Delirium, consisting of the acute onset of inattention, global cognitive impairment, and other neuropsychiatric symptoms, is a common, serious, and often preventable syndrome among hospitalized and institutionalized elders. At a cost of over $118 billion per year, delirium is associated with adverse outcomes including persistent cognitive decline, loss of independence, and death. A major challenge in advancing treatment trials and prognostic studies has been inadequacies in the current measurement of delirium severity, such as a tendency to overweight hyperactive features or to require highly skilled clinician raters. To address these limitations, our goal is to develop a Delirium Severity Toolkit, a dynamic set of six new measures developed with expert clinical judgment and patient/family/nurse input using modern psychometric theory. Our measures will capture the severity of delirium in various phenomenological presentations (e.g., hypoactive, hyperactive), incorporate multiple perspectives (patient, family member, and nurse), will be useful to a broad array of stakeholders (physicians, nurses, patients, family caregivers, researchers, and policy-makers), and will be developed using state-of-the-art procedures that combine qualitative and quantitative approaches such as those developed and utilized in current major NIH-supported measurement initiatives (e.g., PROMIS, NIH Toolbox, Neuro-QOL). Moreover, our development work will be in compliance with FDA guidance on instrument development to assure applicability for future clinical trials.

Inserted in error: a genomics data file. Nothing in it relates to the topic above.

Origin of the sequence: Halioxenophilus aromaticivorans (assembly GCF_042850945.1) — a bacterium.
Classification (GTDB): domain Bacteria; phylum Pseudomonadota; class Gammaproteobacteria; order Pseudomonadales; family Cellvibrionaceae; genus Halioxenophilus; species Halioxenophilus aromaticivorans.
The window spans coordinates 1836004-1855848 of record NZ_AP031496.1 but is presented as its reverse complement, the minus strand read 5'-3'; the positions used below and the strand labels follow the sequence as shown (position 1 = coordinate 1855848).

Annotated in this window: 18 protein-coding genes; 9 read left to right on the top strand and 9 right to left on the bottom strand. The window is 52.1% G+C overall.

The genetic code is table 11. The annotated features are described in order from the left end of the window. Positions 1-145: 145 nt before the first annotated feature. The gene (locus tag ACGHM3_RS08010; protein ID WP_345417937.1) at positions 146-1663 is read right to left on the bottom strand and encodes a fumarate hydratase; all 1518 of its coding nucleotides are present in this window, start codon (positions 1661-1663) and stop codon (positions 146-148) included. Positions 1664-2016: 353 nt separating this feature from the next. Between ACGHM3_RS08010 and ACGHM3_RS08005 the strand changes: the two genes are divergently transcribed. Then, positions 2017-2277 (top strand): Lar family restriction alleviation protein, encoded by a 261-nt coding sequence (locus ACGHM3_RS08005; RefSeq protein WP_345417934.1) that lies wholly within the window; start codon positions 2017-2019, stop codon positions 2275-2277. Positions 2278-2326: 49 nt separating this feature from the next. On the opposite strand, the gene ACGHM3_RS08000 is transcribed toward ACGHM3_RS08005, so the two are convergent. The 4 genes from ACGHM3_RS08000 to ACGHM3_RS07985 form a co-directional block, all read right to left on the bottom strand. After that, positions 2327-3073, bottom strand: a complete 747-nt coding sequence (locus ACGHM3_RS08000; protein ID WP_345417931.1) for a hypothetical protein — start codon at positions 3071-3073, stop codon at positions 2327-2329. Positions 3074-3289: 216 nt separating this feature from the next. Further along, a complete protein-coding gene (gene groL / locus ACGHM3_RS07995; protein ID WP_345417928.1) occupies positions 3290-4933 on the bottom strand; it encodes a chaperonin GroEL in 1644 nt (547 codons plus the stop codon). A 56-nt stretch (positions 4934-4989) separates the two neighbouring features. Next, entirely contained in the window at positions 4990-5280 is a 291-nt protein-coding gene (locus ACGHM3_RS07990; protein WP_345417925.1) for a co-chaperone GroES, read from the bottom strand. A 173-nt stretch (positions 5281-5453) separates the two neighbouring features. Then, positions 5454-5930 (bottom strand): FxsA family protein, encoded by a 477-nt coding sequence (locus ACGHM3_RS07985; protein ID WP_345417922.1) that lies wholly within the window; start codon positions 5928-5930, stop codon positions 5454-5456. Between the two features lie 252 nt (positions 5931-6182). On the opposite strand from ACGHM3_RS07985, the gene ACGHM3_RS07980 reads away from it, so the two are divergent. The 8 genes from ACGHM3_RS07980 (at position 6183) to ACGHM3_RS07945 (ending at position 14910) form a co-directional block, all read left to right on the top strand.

Our aims are to (1) develop clinical measures of delirium severity that reflect the presence and intensity of multiple dimensions of symptoms;(2) compare these against subjective ratings of delirium severity by patient, family, and nurses;and (3) determine the predictive validity of the measures of delirium severity against adverse clinical outcomes (e.g., functional decline, hospital or post-acute length of stay, institutionalization, healthcare utilization and costs). In the course of instrument development we will demonstrate face, content, and criterion validity, and test responsiveness to change and reliability. To accomplish our aims, we will convene panels of clinical experts, conduct in-depth qualitative interviews with 30 patients, 30 family members, and 30 nurses;develop and refine delirium severity instruments, conduct a field study in 300 patients on 3 services (medicine, surgery, and post-acute care), calibrate and publish final versions (short, long, and computerized adaptive versions) of our 6 delirium severity measures that are ready to use in clinical and research settings. Our approach is innovative since it will fundamentally advance the conceptualization of delirium severity, result in new measures that address limitations in current severity measures, and provide a publicly available item bank for ongoing improvement, validation, and dissemination. We believe that the proposed measurement is essential to advance our understanding of the syndrome of delirium and our ability to effectively treat this important problem.
Our work is of public health importance because delirium is a common clinical syndrome impacting about 12 million older Americans and costing over $118 billion (2011 dollars) per year in healthcare expenditures. Long term consequences include increased risks of death, dementia, and prolonged disability. Delirium is preventable and treatable, but we must have good measures of delirium severity to test the effectiveness of treatment on relevant clinical outcomes, to reduce healthcare utilization, and to minimize trauma to the patients and burden to family members and nurses.
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